John Gimson has been the nearly man of British Olympic sailing for longer than he cares to remember.
It was back in 2005 that he began a roller-coaster journey in various classes that has seen him overcome disappointment and bad luck to finally win Olympic selection in the Nacra 17 this summer.
After so many near misses, what will be going through his mind on the start line of his first Olympic race in Enoshima?
“Business as usual,” replies Gimson without missing a beat. “People deal with it in different ways, but it is just another sailing regatta.
“Having said that, I have been tuning partner at two other Olympics, I have learned a lot over the last few years and we’ve had a long trials process.
“We are putting everything into these Games. We’re very excited, but we’re going there to medal.”
It was a nail-biting selection process for the sole British Nacra 17 spot at Tokyo, with Nicola Boniface and Ben Saxton narrowly losing out.
But four years ago it was Gimson who was the one left at home. “It was actually really motivating,” he says. “I thought I’ve just got to put together something better for the next cycle and correct some things I did badly last time.”
After the Games he began sailing with different people, looking for the magic combination that makes a great team.
“The team is everything. That’s the big thing I learned from Iain and Bart,” he says, referring to his days as tuning partner for Percy and Simpson in the run-up to their Star silver at Weymouth 2012.
“That whole Star cycle was a massive turning point for me, seeing how detailed they were in terms of every element of the boat and how they sailed. No stone was left unturned.”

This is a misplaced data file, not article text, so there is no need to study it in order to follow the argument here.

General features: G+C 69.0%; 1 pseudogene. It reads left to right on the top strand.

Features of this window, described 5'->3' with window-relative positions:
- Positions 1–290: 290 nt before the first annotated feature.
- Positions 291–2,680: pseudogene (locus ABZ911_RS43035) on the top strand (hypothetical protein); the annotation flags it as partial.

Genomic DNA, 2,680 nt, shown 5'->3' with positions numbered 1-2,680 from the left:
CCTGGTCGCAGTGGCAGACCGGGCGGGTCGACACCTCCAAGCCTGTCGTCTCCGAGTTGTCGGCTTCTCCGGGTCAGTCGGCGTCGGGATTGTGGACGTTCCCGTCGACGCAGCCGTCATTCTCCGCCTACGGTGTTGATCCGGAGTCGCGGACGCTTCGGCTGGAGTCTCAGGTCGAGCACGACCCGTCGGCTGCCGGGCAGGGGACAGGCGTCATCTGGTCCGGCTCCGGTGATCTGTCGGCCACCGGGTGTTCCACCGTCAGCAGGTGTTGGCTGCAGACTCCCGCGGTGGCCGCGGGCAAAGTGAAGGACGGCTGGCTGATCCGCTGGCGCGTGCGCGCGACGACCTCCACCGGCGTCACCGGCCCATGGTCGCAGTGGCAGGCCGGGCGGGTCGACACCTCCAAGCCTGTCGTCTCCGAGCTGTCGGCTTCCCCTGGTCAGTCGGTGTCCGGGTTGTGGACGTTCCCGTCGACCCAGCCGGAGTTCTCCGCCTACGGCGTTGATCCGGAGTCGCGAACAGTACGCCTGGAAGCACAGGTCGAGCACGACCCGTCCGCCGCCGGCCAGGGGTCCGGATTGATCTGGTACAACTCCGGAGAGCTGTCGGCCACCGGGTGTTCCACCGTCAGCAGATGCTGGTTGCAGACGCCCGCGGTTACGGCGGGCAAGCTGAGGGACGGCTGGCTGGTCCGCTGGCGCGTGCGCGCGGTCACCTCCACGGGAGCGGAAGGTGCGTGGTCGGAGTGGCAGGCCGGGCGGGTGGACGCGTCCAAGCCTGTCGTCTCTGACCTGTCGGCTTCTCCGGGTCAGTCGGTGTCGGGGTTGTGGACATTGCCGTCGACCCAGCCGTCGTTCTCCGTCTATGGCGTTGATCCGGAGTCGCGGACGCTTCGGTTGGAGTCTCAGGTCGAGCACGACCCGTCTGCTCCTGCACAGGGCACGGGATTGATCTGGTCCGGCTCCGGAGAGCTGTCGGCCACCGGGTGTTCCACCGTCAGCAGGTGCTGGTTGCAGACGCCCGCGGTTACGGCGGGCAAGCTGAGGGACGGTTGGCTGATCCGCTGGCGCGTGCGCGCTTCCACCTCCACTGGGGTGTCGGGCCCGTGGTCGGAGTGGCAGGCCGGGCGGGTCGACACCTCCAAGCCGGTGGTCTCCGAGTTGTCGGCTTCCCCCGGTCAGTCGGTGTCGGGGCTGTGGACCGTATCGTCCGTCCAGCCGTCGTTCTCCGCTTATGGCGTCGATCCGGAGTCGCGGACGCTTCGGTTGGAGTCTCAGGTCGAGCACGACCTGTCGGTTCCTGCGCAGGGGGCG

Gimson was ready to set about his own Star campaign, only for the boat to be dropped as an Olympic class after Weymouth.
Incredibly Gimson had experienced the same thing just four years earlier, when his dreams of racing the Tornado catamaran were shattered as the class was dropped after Beijing.
“Having just bought a brand new boat, that was a really bad moment,” he admits.
But Gimson was resolute in his pursuit of an Olympic place, saying: “I knew that I needed to have the right opportunity, a bit of luck and I had to find the right person to sail with.”
Back to his campaign for Tokyo: “I spent six months sailing with different people but Anna [Burnet] was head and shoulders above everyone else.
“She is really good at moving around the boat, whereas I’m a bit less agile. She takes care of all that smoothness and in the Nacra you need to have really quick reactions.
“That is how the boat flies. I always feel a bit lazy as helm. It really is a crew-driven boat. I feel bad watching her do all the work!”
Gimson, aged 36, from Congleton, Cheshire, grew up sailing National 12s at Rudyard SC in Staffordshire.
He moved onto the 29er, becoming youth national champion and winning silver medals at the Worlds and Europeans in his teens.
Then it was the 420, in which he became national champion with Pippa Wilson.
Gimson spent eight years racing keelboats to fund his early Olympic aspirations, helming a variety of boats owned by keen sailor Eamonn O’Nolan.
He won major regattas at the helm of a Melges 24, Etchells, Farr 45 and a TP52. His sailing CV has also seen him work as tuning partner for Sarah Ayton, Sarah Webb and Pippa Wilson during their gold medal-winning Beijing 2008 cycle in the Yngling, and encompasses time with the Artemis America’s Cup challenge, sailing the AC45, the team’s first foiling boat, in the build-up to the 2013 Americas Cup.
All of it, he says, has been fed into the mix.
“The one thing I have tried to say to the younger Finn guys [after the Finn was deselected as an Olympic class last year], is that the boat really doesn’t matter. It’s what you learn in it that matters. Each campaign, you progress, even if you move classes.”
Of all his sailing pre-Nacra, who has influenced him the most?
“Everyone has brought something to the table,” he says, before singling out Stuart Bithell as “one of the most unbelieveable, natural sailors I’ve sailed with…a phenomenal talent”.
Gimson has had an incredible journey thus far, but looking back, would he have had it any other way?
“No. It’s been sad to not go to the Olympics earlier, but in a lot of ways I don’t think I would have been ready to go and stand a chance to medal. It’s taken all the lessons I’ve learned along the way to get to a point where we know what we are doing.
“Not that I’d have said that back then.”
First published on Yachts and Yachting
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